At first glance, agriculture and IoT may look like they have nothing in common, but it still makes absolute sense to put them together – like Tom Blythe, a farmer from Northwest Iowa discovered. He relies heavily on his sensors, mobile app and tablet to find answers to questions about which seeds to plant, when to harvest and how much yield to expect. He considers these tools as essential to his business as his harvester and tractor. Blythe works closely with a field technology specialist from Wilbur Ellis, a company pioneering the Precision Agriculture revolution.

 
John Deere too has several products that can connect its equipment with each other as well as to owners, operators, dealers and agricultural consultants to help farmers increase productivity and efficiency. Data from sensors present in the equipment can help farmers better manage their fleet, decrease downtime and cut down fuel costs. Data generated from the equipment is combined with historical and real-time weather data, soil conditions, crop features and many other data sets to yield valuable insights.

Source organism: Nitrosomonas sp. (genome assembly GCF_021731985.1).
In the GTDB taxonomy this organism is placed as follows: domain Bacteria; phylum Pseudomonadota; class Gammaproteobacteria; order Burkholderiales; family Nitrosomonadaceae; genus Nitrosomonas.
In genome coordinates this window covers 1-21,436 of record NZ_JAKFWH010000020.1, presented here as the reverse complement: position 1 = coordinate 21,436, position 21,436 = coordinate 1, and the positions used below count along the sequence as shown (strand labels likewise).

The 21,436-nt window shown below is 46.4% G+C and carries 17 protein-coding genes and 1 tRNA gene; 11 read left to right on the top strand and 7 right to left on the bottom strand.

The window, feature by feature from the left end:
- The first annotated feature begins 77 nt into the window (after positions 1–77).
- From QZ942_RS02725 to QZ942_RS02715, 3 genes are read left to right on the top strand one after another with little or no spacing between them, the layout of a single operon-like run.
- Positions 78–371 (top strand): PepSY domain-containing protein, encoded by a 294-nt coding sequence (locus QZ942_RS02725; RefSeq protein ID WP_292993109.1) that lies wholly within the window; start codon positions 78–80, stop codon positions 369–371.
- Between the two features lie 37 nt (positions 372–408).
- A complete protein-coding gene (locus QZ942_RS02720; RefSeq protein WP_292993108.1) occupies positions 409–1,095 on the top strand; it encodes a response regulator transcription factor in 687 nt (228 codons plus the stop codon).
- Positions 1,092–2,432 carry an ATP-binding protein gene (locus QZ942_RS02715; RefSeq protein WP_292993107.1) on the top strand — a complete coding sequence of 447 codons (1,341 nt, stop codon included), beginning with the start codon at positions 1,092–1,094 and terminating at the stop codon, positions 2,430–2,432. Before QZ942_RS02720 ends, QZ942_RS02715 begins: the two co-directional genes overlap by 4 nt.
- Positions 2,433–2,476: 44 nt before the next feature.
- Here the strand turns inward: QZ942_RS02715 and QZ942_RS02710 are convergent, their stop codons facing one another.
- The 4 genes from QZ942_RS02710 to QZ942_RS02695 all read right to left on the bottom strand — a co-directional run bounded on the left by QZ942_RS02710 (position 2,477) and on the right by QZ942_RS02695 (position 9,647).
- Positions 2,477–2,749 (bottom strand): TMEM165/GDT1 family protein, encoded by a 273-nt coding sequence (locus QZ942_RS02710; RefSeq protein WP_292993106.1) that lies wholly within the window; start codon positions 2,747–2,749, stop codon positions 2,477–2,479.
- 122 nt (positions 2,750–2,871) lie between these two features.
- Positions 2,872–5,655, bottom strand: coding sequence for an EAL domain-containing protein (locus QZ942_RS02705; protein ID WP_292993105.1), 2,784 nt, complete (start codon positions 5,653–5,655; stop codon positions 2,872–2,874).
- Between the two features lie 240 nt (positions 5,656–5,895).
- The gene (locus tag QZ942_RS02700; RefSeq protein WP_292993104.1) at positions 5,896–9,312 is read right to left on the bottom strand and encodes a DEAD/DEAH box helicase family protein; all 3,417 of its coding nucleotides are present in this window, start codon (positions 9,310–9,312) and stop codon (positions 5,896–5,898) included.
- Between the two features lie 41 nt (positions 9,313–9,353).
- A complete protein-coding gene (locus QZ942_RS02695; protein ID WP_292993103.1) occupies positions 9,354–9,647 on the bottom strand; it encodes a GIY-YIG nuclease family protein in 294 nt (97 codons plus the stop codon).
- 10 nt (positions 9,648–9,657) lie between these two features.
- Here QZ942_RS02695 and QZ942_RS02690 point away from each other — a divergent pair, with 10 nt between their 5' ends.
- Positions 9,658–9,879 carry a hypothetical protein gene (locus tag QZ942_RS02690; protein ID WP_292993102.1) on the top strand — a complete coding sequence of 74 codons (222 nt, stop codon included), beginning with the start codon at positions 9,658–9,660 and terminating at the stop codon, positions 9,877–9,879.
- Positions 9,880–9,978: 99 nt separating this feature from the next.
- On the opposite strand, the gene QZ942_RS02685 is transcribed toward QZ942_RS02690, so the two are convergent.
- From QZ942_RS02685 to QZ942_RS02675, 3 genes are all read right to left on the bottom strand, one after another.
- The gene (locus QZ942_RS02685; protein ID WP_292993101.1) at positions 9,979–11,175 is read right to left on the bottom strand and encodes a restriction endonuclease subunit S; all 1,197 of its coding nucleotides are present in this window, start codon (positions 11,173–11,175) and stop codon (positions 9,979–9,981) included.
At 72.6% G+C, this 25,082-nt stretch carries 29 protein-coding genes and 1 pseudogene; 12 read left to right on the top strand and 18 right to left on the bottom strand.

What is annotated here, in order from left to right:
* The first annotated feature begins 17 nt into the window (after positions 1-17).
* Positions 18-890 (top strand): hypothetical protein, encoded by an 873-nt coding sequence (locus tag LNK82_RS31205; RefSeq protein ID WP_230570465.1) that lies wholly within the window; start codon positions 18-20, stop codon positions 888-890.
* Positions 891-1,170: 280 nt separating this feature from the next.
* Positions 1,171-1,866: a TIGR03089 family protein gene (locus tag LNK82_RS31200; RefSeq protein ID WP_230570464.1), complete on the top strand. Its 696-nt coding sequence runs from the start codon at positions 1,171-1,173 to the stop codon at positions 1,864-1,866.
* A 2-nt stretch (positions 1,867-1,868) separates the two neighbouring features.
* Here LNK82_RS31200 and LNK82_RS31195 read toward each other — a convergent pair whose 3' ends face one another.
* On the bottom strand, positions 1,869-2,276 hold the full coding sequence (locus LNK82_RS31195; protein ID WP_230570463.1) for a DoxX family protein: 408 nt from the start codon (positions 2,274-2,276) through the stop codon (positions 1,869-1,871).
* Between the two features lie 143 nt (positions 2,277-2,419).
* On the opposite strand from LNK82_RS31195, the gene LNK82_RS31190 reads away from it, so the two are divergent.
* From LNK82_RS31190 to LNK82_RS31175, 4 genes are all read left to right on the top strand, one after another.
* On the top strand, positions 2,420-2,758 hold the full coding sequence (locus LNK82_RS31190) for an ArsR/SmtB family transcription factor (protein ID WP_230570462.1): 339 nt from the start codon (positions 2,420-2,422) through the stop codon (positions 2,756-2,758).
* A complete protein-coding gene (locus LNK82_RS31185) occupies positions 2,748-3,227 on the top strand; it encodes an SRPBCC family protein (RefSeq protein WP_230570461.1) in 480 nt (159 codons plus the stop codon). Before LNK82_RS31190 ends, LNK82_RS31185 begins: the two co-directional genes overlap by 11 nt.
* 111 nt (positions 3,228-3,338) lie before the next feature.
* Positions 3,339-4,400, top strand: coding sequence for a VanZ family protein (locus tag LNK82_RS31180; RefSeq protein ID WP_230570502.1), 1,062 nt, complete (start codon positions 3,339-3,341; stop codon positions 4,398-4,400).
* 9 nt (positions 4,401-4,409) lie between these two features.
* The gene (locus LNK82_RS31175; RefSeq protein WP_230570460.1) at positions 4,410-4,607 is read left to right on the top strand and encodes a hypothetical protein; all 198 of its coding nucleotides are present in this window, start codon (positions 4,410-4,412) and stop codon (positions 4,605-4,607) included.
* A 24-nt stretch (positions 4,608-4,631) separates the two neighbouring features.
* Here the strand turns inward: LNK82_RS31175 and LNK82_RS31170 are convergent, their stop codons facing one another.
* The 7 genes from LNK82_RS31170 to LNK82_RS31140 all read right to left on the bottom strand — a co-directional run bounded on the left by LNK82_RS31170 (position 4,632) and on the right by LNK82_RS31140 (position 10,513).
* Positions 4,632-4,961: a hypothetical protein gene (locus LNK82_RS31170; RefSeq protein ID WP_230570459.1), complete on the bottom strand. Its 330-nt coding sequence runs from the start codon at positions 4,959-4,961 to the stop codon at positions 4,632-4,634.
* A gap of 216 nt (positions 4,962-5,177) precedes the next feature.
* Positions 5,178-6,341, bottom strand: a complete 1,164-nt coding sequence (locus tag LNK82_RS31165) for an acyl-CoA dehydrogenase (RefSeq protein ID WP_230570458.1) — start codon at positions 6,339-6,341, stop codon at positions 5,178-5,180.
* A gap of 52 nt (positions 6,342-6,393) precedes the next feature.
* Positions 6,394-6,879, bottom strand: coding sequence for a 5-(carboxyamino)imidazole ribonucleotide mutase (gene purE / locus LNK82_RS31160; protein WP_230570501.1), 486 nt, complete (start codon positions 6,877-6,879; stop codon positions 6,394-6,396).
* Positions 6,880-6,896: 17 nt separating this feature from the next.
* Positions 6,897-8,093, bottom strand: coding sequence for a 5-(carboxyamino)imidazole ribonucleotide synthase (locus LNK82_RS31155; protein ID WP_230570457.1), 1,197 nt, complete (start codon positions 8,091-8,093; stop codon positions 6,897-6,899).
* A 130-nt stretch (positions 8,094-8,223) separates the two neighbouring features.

Agriculture is an industry that is on the cusp of great change. On one hand, the demand for agricultural produce is booming, thanks to the constantly burgeoning global population. At the same time, land available for agriculture is shrinking steadily. Climate change, erratic rainfall patterns etc. have been causing further havoc. Therefore maximizing agricultural produce and making agriculture more efficient and sustainable should be a priority not just for the agricultural community, but for all of us.
 
There is still no consensus on the best way to use big data for agriculture or to deal with the associated risks, as this article on Government Technology points out. But one thing is  obvious: As more and more farmers participate in the big data revolution, the benefit accrued will increase significantly because more data = better insights.